Copyright Sow the City 2020
Sow the City is a CIC registered in England company no. 6872177
Press Coverage 1. Urban fruit tree      planting to      provide shade,     food and reduce     air pollution.  2. City centre dwellers     grow food on roofs      and balconies.  3. Jobs created through     food enterprise.  4. Urban parks and      nature reserves used      as places to forage      for free food.  5. Green infrastructure    used as green setting     for investment and     economic     regeneration.   6. Allotments created      to increase urban     food production     and decrease food     related carbon     emissions.  7. Urban soil protected     and quality improved     through proper care     and management. 8. Schools, hospitals     and public building     grounds used for      growing food &     building education      & training      opportunities.      9. Unused public land     developed into     permanent or      “meanwhile” food     growing sites.  10. Farms in and around       the city used to       provide locally       sourced seasonal       food for city       dwellers.  11. Food growing at        home in gardens        and yards.  12. Community gardens       and allotments        created to provide       local food and build        stronger more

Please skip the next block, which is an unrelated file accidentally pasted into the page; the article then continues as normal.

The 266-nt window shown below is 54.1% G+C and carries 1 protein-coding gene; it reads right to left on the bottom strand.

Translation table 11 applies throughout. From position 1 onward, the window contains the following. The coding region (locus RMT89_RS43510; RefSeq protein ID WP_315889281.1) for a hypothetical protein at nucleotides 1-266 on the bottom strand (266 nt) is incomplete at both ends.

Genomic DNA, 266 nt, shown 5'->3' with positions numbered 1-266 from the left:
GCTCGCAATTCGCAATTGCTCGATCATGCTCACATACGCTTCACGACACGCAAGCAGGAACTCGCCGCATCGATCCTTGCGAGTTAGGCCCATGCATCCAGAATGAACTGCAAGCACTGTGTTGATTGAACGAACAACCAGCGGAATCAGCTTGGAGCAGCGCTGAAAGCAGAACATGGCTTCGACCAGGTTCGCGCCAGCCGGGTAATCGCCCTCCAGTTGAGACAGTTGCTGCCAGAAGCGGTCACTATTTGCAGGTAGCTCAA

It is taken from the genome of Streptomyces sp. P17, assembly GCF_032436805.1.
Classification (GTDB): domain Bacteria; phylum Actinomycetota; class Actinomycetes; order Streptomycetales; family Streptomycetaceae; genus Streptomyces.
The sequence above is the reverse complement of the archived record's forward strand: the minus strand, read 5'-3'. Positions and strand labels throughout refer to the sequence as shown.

0161 465 6954